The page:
# Tri(cubic?)-interpolation on finite sets [closed]

I have two sets of data of same size, representing binded triplets, we can represent these two sets like this:

$$\mathbb{N}_A=\{i \in\mathbb{N}\mid i\in [0;256[\; \mid i \equiv 0\, [8]\}$$

$$\mathbb{N}_B=\{i \in\mathbb{N}\mid i\in [0;256[\, \}$$

$$f(\mathbb{N}{_{A}}^{3})=\mathbb{N}{_{B}}^{3}$$

For example:

(8;8;32) -> (5;7;43)

(8;0;40) -> (5;41;58)

(16;8;48) -> (5;41;58)

(8;24;48) -> (16;48;255)

I need to interpolate these two sets of values of mine in order to be able to say, for any triplet in $$\mathbb{N}{_{A}}^{3}$$, what is the corresponding triplet in $$\mathbb{N}{_{B}}^{3}$$.

Usually in IT (I ain't not mathematician) it's cool because nearly all 1-2-3dimensional problem can easily be generalized to any higher dimension and help us solve really abstract (and hardly understandable for humans) problems. But as a human not so familiar with math, it's hard for me to entirely visualize my problem. I'd tend to say $$f(\mathbb{R^n})=\mathbb{R^n}$$ needs $$n+1$$ dimensions to be drawn, so in my case it's an hypercube, to a bunch of points in cube we bind another bunch of points in the (same?) cube, but I'm pretty sure I'm wrong assuming this. Maybe the restrictions on $$\mathbb{N}$$ are useless but if I have to build my own algorithm later I prefered to write them there too, just in case you find them useful. Because even if I manage to find a tool for tri-interpolation, chances to find one accepting restrictions are really slim, I think, even though I'm pretty sure it changes a lot of things to have a finite set for interpolation, and maybe there's even a better way than interpolation for finite sets?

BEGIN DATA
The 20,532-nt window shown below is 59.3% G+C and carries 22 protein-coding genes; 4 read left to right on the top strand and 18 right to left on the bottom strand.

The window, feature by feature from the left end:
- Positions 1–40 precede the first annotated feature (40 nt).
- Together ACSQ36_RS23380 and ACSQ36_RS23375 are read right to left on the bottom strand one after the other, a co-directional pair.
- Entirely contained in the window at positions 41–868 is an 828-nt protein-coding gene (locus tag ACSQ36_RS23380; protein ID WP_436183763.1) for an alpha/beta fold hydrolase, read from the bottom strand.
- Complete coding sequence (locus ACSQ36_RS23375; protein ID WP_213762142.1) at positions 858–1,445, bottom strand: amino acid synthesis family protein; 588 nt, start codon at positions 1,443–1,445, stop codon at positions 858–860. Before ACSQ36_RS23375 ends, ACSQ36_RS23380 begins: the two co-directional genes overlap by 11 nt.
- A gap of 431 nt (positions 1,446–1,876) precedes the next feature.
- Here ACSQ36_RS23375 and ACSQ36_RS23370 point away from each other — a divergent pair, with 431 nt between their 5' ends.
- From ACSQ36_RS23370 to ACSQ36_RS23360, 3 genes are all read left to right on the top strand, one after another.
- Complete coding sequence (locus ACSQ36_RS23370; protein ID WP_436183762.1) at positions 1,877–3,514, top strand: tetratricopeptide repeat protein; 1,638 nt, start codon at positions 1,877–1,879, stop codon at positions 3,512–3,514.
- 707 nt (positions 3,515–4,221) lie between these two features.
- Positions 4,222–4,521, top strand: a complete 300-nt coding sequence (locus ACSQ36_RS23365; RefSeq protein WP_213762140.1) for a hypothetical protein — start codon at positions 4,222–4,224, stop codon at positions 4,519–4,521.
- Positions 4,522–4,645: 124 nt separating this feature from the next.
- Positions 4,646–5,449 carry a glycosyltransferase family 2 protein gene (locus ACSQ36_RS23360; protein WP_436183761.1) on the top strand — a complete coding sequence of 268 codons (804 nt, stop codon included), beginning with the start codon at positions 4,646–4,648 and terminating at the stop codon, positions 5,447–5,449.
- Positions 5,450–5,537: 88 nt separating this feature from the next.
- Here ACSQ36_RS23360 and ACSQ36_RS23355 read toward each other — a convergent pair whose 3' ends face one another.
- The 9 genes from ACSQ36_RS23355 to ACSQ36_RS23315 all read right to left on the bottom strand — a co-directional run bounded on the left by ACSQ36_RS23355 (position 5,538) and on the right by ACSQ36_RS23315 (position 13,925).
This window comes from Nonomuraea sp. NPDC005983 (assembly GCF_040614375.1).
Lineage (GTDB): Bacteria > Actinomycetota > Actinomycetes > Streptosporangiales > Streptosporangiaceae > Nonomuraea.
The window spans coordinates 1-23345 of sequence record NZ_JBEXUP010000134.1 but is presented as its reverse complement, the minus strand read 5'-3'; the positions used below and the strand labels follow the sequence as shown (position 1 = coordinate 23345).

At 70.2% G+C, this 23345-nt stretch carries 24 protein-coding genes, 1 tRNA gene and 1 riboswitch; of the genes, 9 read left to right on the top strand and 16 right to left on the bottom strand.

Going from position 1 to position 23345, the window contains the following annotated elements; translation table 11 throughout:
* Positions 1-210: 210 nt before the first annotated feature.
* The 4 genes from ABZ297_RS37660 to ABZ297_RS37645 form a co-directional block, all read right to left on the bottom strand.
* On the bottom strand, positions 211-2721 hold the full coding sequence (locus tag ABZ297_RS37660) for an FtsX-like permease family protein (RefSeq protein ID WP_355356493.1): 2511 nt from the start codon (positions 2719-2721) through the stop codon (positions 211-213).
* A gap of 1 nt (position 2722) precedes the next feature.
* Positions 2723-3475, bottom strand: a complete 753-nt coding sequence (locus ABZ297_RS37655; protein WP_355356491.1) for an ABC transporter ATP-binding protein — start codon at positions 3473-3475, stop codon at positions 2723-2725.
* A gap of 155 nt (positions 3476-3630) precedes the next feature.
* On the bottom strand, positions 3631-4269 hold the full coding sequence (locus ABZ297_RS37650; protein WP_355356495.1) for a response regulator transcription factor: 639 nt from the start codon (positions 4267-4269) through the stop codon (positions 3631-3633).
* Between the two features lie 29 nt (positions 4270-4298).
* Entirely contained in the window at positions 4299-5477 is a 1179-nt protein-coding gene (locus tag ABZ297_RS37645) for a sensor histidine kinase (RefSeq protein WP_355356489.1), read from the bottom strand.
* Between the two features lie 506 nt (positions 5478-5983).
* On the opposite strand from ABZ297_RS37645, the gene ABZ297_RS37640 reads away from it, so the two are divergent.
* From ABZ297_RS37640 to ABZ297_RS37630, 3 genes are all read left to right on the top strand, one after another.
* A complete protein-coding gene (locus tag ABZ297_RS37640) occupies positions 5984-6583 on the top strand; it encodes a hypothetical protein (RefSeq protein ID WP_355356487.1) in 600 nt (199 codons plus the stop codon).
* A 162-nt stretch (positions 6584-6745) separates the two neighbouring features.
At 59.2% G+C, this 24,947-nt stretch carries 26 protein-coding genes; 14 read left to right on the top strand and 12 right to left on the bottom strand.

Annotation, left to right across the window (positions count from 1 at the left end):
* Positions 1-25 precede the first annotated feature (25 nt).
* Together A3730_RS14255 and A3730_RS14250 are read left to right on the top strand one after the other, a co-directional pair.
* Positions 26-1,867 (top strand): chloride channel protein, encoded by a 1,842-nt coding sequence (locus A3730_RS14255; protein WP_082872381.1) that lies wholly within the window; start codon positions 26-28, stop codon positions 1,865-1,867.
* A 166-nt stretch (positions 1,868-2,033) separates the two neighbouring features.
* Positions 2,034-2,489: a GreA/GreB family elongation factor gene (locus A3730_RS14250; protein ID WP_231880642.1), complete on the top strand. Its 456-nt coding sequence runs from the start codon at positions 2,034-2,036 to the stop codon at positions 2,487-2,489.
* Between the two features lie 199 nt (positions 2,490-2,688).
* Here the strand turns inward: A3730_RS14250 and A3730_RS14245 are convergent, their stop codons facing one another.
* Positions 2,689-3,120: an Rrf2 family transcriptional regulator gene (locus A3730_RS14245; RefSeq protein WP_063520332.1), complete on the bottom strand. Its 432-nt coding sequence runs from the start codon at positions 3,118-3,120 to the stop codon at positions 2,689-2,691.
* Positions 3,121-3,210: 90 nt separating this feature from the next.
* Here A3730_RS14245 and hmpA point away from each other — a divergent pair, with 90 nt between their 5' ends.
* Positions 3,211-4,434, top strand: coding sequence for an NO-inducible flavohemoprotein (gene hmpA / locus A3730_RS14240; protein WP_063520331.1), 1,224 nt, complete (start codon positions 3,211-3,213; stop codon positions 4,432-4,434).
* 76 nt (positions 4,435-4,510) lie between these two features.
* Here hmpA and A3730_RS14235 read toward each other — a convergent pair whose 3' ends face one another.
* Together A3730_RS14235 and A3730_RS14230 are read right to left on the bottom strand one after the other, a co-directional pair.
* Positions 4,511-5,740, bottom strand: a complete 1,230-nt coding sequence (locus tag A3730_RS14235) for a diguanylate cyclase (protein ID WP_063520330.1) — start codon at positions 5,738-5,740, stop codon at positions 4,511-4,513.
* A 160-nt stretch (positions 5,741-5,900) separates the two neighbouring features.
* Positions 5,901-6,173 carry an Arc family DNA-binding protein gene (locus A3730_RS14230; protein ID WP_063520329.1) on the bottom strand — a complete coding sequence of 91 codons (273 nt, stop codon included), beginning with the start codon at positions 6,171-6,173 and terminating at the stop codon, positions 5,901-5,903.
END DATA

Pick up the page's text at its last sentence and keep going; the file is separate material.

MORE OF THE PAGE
If you are interested in why I'm trying to achieve this (and maybe this could help you helping me), it's because I have two versions of a game, an old one where images were encoded in 5 bits (so 15 bits) and a newer one were images were encoded in 8 bits (so 24 bits), and I'm trying to guess the rule (even though there was no "rule") guys used to "restore" the old game, so I can apply this "rule" (my function $$f$$) to any 5-bits-colors game to restore it keeping the style used from old game to recent game (and yes I know if this was used in some game it may not fit in another and that's right, but my goal is to apply the rule to parts of the old game that haven't got a restored version, so I can know what they would look like if people working on the newer game would have restored them as well).

Hope I was clear, I'm still looking around tri-cubic interpolation, but all I'm kind of sure is the tri part but for the cubic I'm not sure, how can I know? In 1-dimensional functions it's more trivial to guess the "form" of the function, but in 3D I have no clue...

## closed as off-topic by YCor, kodlu, RP_, Yemon Choi, Gabriel C. Drummond-ColeNov 10 at 23:57

This question appears to be off-topic. The users who voted to close gave this specific reason:

• "This question does not appear to be about research level mathematics within the scope defined in the help center." – YCor, kodlu, RP_, Gabriel C. Drummond-Cole
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